Twenty years on, I am still rattled by my husband’s fucking ex. Not only has she opened a tiki-themed restaurant too close to my neighborhood, she has recently written the following:
“There was a time in my youth, those long gone halcyon days, when it seemed I spent a large part of my life in front of a camera. In the pursuit of an acting career it was standard operating procedure to continuously update and change the 8-by-10s that were the calling cards of all of us who tramped the mean streets of Los Angeles in constant and often futile rounds of meetings in the offices of agents, photographers, producers, directors and various unsavory characters.
“Perhaps in retrospect it is the smiling [photos] that fare the best, as I was innately happy, clear of eyes and had good teeth. For my fiftieth birthday and retired at that point, I pulled out all the old headshots and plastered them over a large wall at my parent’s house, creating a sort of gallery. They made a remarkable display and told a story of my own evolution, not to mention hairdos. The one topless shot, though artistically done and revealing but a modest bosom, shocked my brother. Frankly, I was rather proud to shock anyone.”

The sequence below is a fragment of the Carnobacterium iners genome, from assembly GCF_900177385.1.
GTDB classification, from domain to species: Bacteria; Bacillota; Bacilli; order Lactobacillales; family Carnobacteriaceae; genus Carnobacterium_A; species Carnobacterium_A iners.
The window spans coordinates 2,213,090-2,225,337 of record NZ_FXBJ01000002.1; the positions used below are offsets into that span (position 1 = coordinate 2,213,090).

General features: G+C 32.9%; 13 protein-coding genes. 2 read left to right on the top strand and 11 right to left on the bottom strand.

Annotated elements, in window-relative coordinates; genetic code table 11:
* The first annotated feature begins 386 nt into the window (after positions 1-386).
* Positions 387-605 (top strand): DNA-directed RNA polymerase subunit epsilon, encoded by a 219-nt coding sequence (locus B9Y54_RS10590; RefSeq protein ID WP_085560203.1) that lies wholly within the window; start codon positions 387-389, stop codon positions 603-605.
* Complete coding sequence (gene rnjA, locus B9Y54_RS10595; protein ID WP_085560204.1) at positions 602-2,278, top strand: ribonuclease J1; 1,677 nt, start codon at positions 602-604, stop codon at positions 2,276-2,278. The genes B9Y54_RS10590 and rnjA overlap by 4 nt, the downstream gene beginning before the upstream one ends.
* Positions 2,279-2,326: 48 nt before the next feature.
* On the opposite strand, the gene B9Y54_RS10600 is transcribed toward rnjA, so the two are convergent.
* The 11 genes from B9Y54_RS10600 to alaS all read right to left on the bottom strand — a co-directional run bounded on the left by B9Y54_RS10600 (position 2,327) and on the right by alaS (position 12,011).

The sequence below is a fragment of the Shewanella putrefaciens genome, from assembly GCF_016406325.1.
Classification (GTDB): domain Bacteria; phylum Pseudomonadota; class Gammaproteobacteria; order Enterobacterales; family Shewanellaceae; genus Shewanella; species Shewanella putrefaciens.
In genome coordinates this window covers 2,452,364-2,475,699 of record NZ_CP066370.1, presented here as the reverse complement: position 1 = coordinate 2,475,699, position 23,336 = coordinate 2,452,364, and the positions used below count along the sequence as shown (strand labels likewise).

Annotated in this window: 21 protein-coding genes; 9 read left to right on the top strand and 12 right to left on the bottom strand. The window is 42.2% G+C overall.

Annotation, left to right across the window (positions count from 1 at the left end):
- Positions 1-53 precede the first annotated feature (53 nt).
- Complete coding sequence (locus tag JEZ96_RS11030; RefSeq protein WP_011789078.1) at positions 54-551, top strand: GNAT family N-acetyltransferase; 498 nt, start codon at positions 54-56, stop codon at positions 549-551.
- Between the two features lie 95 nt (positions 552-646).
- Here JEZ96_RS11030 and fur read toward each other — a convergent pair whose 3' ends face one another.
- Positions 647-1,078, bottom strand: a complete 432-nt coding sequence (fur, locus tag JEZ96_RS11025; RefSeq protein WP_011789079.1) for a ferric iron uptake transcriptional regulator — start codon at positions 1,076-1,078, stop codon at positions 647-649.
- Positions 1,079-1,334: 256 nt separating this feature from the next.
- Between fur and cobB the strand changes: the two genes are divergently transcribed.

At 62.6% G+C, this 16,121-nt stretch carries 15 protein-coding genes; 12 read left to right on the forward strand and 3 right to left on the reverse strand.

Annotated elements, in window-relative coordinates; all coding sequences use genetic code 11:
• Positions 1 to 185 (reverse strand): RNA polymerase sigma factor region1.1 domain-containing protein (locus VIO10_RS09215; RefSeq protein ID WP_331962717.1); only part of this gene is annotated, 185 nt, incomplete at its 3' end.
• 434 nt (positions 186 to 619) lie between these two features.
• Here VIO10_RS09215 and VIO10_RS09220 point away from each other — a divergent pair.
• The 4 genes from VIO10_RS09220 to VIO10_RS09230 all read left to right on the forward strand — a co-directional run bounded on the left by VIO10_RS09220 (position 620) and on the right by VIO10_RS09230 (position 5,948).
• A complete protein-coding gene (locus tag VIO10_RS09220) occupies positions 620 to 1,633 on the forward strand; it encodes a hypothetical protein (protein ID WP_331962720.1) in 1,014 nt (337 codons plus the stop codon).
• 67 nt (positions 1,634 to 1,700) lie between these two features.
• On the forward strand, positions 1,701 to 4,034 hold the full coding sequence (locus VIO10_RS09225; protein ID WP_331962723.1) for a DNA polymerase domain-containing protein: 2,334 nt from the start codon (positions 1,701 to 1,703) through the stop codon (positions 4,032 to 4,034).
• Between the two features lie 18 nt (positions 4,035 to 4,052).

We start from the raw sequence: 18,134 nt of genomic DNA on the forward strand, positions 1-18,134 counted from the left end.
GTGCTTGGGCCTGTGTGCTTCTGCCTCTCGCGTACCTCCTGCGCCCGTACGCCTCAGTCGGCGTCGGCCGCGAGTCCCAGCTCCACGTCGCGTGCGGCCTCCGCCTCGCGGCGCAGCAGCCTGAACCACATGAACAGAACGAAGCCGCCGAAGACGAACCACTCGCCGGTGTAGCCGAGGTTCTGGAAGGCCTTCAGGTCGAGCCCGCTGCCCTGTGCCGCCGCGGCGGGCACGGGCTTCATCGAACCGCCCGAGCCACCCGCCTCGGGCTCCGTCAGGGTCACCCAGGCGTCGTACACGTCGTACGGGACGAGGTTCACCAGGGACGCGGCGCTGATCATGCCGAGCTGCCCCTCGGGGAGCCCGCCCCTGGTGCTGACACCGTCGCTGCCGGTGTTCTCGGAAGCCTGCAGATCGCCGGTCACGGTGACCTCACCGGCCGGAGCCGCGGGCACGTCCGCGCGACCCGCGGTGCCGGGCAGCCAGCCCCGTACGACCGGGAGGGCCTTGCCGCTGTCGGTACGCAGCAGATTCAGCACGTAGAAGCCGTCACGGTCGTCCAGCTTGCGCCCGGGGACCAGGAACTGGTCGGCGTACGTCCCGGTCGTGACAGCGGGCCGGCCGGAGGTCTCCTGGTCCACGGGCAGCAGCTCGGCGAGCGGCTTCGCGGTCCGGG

There was one thing that each photo had in common, one through-line, one essence captured. It was youth, my youth. And youth is hope. There it is, around the curve of my smiling lips, in the gleam of my eye, in the open expression.”
I brought up the subject of her uniquely annoying existence with my husband, who flipped out. Why can’t I be normal, he wants to know. It’s easy for him to talk about normal: My ex, though a cunt, stays quietly in his corner and doesn’t open restaurants or write about his modest bosom.
Some things are just awful and they stay awful. Some things fall away in the stark awareness of what really matters. I am waiting for the ex-wife to move from the first category into the second.